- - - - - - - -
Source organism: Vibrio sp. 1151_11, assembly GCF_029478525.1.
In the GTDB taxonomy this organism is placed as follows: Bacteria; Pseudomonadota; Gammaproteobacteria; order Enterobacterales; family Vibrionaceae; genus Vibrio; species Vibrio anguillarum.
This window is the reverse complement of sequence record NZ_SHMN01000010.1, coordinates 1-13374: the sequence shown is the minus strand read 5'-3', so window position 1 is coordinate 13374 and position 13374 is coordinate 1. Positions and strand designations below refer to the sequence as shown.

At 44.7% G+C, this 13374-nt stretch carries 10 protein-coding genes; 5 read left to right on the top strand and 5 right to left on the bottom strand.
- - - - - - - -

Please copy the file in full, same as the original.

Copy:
Source organism: Vibrio sp. 1151_11, assembly GCF_029478525.1.
In the GTDB taxonomy this organism is placed as follows: Bacteria; Pseudomonadota; Gammaproteobacteria; order Enterobacterales; family Vibrionaceae; genus Vibrio; species Vibrio anguillarum.
This window is the reverse complement of sequence record NZ_SHMN01000010.1, coordinates 1-13374: the sequence shown is the minus strand read 5'-3', so window position 1 is coordinate 13374 and position 13374 is coordinate 1. Positions and strand designations below refer to the sequence as shown.

At 44.7% G+C, this 13374-nt stretch carries 10 protein-coding genes; 5 read left to right on the top strand and 5 right to left on the bottom strand.